The Television Project: Picturing a People
September 25, 2015 – February 14, 2016
Picturing a People, the first exhibition in the long term series The Television Project, considers how Jews have been portrayed and have portrayed themselves on American television from the 1950s to the present. The exhibition features clips from programs including: The Ed Sullivan Show, Northern Exposure, The Twilight Zone, The Goldbergs, The Simpsons, My Name is Barbra, and ABC News' Eichmann Trial coverage, and related works of art, artifacts, and ephemera.
As the inaugural episode of The Television Project, Picturing a People looks at sociologically or politically important programming with significant artistic merit in terms of writing, directing, performing, and production.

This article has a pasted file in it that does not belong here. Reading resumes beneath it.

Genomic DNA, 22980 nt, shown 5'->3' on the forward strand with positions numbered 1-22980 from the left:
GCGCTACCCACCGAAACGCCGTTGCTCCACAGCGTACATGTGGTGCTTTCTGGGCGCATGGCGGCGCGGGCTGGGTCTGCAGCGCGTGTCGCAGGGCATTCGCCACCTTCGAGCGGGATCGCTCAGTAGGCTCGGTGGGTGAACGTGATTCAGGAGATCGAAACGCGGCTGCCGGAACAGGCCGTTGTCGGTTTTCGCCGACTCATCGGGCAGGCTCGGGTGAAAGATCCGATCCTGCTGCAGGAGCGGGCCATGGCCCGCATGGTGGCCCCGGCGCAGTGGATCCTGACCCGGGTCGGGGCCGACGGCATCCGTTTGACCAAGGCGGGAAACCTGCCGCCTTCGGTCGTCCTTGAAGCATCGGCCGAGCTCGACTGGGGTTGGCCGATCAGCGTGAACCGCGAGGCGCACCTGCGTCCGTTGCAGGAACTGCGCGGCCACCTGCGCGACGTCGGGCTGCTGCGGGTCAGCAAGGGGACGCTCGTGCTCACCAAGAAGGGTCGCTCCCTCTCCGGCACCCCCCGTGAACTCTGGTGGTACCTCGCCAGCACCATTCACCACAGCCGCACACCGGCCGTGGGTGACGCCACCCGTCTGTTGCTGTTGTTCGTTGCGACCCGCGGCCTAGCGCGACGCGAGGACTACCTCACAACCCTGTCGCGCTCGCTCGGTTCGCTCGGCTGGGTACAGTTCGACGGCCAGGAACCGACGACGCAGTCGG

Examples include writer and actress Gertrude Berg’s The Goldbergs, a popular comedy-drama based on the home life of a Jewish family in the Bronx, and ABC News' coverage of the Eichmann Trial, among others. The Goldbergs originally ran on radio, then aired on television between 1949 and 1956 and addressed serious contemporary issues that impacted Jewish families. The televising of the Eichmann Trial offered American and international audiences stark details of the atrocities of the Holocaust and provided an unfiltered look at a prominent and powerful Nazi war criminal who claimed he was "only taking orders."
With a similar mix of ephemera and video compilations, future installations of The Television Project will use television programming to consider the representation of Jews in comedy, anti-Semitism, Jews and the advertising revolution, and Jewish masculinity and femininity.
About the Curator
Maurice Berger is Research Professor and Chief Curator at the Center for Art, Design and Visual Culture, University of Maryland, Baltimore County, and Consulting Curator/Curator of the National Jewish Archive of Broadcasting at the Jewish Museum in New York.